There are things we know which are bad for us, but still we use them. Among these are processed foods, cigarettes and “metatarsal pads”, bumps often found on custom orthotics which are ostensibly given to elevate the metatarsal heads at the ball of the foot to reduce pain and irritation there from ground contact. Unfortunately, some prescribers order metatarsal pads on all their orthotics, even if there is no “indication” for them.
I try to avoid metatarsal pads unless there is no other option. Why? It has been published that braces and appliances which cross or fortify a joint weaken the muscles which cross that joint. I strongly believe metatarsal pads weaken the toe muscles, because they do the work of the toes muscles by forcing the toes down, as described by the orthopedist Kelikian many years ago. Our toe muscles weaken naturally as we age, due primarily to diminished small vessel arterial supply, which often occurs in the feet before anywhere else in the body. Also, for metatarsal pads to “function”, one has to keep one’s weight back and engaged on the pad, thus not robustly stride forward. This further weakens the toes due to abbreviated stride. Abbreviated stride also weakens the calves and the peroneal muscles, particularly the peroneus longus which stabilizes the ankle against sprains while on tip-toe. This disuse of the calf group causes overuse of the hip muscles, which have to work harder to pick the heel off the ground when striding because the calf becomes lazy. Eventually these hip muscles fatigue, increasing leg impact at heel contact and resultant likelihood to bruise the frame.
I was visited by a still-practicing attorney who’d kept in excellent physical condition his whole life by walking everywhere he had to go in New York City. He’d never taken surface or underground transport except to commute back and forth to his home in Bronxville. A remarkable status for an 80 year old, no? Tragically, he’d ceased this habit 6 weeks prior to seeing me, mainly due to by now near-unbearable pain at the tips of his toes whenever he’d walk. 8 months prior he’d visited his general practitioner, who sent him to a neurologist. The neurologist, a neuropathy (abnormality of the nerves which can cause burning, tingling or pain not provoked by activity) specialist, said a neuropathy was present, but did not think the neuropathy was the cause of his complaint. His GP then sent him to a podiatrist, who made orthotics for him 6 months prior to his seeing me. Unfortunately, subsequent to receiving the orthotics, his symptoms worsened logarithmically, eventually causing him to stop walking and resort to mass transit when in NYC.
First thing I noticed were tiny “seed corns” at the tips of his toes. As we age our fat buffer thins in our skin, especially in our feet. This allows the bones to press from within and create these little hard corns. Having been in great shape his whole life (160 pounds, 6 feet tall), this octogenarian was double-whammy thin. His podiatrist had not trimmed the corns, only prescribed orthotics.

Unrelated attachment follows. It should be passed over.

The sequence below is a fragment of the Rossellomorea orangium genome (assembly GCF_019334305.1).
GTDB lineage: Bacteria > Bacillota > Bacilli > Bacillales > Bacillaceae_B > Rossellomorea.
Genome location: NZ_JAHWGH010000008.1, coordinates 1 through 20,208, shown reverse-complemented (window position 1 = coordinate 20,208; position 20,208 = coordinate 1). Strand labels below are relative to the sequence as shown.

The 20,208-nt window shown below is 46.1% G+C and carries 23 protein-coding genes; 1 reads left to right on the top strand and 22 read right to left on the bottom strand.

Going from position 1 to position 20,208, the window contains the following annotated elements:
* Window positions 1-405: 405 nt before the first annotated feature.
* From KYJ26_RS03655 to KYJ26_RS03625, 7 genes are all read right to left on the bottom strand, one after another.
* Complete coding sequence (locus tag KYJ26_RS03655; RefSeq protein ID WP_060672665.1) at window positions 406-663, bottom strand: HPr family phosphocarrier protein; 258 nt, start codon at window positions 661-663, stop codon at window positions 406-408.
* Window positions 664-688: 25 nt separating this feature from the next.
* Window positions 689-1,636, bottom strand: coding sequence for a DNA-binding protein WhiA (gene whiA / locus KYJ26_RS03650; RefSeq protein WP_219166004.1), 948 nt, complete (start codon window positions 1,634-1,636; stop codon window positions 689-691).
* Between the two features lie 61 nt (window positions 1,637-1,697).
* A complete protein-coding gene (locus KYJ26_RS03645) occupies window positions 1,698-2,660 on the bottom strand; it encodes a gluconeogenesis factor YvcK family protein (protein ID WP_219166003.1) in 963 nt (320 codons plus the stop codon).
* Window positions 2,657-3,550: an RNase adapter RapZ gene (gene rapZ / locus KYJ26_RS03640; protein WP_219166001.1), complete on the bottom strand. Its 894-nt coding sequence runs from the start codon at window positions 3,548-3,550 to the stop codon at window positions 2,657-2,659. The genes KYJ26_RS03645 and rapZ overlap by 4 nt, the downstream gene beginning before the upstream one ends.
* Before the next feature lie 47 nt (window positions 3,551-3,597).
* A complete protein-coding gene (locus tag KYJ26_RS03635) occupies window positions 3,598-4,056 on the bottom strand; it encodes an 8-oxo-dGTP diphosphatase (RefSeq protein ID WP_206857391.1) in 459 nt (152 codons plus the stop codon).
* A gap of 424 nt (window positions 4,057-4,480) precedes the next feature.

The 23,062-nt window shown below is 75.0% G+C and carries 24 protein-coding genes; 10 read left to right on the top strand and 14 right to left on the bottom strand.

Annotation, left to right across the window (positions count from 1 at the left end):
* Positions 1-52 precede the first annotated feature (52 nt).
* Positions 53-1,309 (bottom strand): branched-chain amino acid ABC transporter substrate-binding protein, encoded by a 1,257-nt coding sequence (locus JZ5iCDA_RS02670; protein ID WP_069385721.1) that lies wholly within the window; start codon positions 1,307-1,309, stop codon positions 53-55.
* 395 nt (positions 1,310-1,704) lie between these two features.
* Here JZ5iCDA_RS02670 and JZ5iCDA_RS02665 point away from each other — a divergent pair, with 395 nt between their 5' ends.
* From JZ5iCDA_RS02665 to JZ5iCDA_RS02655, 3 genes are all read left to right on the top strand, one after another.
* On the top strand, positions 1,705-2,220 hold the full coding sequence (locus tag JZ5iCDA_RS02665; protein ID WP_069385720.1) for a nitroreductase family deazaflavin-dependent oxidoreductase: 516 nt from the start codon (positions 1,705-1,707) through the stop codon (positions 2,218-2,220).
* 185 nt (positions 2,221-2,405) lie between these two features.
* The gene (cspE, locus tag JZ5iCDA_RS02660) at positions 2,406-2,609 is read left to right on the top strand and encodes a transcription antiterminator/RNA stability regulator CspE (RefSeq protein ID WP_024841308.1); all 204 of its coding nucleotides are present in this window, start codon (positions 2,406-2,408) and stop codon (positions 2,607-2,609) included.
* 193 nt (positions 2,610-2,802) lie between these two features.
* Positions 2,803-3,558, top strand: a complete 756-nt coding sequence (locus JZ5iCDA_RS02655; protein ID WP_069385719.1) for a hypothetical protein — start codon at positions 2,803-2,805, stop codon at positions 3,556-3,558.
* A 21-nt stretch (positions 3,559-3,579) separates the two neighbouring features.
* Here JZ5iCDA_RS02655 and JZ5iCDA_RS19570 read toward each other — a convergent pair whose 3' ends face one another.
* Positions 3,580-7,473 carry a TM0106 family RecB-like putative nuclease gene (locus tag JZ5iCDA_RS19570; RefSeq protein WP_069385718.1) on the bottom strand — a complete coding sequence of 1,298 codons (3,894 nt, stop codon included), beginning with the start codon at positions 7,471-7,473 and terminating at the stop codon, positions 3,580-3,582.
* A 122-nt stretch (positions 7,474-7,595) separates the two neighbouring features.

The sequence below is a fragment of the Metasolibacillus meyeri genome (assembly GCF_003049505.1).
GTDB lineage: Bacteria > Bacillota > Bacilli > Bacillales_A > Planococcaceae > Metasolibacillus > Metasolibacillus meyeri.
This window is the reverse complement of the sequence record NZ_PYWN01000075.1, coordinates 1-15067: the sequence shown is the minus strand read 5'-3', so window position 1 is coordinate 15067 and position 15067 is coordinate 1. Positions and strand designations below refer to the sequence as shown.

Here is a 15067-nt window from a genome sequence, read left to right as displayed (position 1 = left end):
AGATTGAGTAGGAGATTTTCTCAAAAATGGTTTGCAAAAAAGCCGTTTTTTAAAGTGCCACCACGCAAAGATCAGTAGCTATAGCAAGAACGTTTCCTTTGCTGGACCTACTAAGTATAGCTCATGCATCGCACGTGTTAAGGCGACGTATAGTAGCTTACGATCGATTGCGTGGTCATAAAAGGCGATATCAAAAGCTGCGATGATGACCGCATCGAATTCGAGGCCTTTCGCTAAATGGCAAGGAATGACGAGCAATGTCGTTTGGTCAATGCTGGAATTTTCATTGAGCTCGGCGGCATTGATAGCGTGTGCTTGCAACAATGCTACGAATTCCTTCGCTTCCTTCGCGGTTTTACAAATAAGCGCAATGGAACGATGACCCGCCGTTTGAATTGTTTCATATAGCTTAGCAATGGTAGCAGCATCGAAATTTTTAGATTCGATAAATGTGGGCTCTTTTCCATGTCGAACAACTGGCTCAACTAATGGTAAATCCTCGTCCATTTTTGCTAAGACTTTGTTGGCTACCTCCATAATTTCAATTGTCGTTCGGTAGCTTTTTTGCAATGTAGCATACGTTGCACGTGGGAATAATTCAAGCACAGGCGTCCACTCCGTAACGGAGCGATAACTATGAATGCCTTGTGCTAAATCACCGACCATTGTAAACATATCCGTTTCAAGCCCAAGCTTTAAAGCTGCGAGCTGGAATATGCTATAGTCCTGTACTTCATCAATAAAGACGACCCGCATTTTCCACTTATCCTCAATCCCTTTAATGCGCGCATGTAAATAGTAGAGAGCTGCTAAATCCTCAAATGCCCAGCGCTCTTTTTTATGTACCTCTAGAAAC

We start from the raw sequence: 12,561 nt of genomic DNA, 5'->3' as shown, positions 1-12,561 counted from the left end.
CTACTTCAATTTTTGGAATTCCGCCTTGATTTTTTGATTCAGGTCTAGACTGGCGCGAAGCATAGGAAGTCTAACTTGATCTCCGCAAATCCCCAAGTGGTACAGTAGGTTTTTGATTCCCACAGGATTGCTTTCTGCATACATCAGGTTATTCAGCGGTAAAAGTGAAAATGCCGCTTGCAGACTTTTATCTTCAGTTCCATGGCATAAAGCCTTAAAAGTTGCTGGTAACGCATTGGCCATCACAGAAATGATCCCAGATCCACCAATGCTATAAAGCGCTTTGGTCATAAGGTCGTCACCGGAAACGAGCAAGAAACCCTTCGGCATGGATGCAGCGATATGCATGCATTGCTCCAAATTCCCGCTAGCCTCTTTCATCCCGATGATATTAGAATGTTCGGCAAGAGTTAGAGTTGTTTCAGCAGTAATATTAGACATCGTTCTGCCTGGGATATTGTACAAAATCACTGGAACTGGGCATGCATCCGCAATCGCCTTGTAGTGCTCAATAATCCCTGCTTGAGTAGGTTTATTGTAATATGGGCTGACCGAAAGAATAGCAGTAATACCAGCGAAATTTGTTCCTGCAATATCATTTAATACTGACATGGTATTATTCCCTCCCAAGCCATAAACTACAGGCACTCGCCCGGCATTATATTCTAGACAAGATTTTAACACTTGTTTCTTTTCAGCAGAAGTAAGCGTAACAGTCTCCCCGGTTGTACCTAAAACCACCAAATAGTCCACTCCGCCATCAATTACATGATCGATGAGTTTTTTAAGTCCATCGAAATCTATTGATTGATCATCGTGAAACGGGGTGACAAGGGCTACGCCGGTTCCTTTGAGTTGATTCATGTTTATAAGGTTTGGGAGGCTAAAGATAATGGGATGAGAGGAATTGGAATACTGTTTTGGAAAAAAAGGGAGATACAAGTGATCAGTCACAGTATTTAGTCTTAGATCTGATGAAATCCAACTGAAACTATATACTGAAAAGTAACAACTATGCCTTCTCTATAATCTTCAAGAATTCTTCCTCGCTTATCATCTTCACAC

Second thing I noticed were huge metatarsal pads on the orthotics, even thicker in height than the arch support region of the orthotic. When I pushed my finger into the sole of his foot at the same spot the orthotics had their met pads, his toes pushed stubbornly towards and even beyond what would be the level of the ground. Thank you, Dr. Kelikian. Try it on yourself and see.
I decided he’d most likely accumulated these seed corns during his lifetime walking, accompanied by his diminishing subcutaneous fat, and his problems likely would have been short-circuited 8 months prior if he’d had the corns (painlessly, btw) trimmed upon his initial podiatry visit. In fairness to his GP, the corns were relatively small at the time of our visit, and likely even slighter when he’d visited this MD. I have trouble applying the same degree of forgiveness to the podiatrist. If a podiatrist does not debride your painful corns, daddy, who else is there? Additionally, the custom orthotics did nothing but force his toe tips more vehemently into the ground, exacerbating the situation.
I checked his toe strength, ankle strength, and calf tone. Fortunately, they were all adequate. To give caution its due, I had to assume that he’d lost adaptation to the constancy regime he’d habituated as far as walking is concerned, especially with regard to likely subtle loss of bone density at this age. I promptly advised him to return to his walking rather gradually, fearing his instant liberation from pain (which he exclaimed joyously as soon as he stood up after trimming his corns), might result in a kid in the candy store phenomenon and result in a stress fracture.
Thus, my approach to this gentleman’s issue was first to debride his corns. I also asked him to discontinue his orthotics, and to very gradually return to his walking in cushy-insole shoes. I suggested he might want to return to me on an as-needed basis for debridement of his corns, though I also mentioned I knew a good podiatrist in Bronxville near where he lived, who could also perform this task. I was delighted to receive his gratitude-filled e-mail six months after his visit. He is happily back to his beloved ad-lib walking, and a semi-regular patient of my colleague in Westchester county.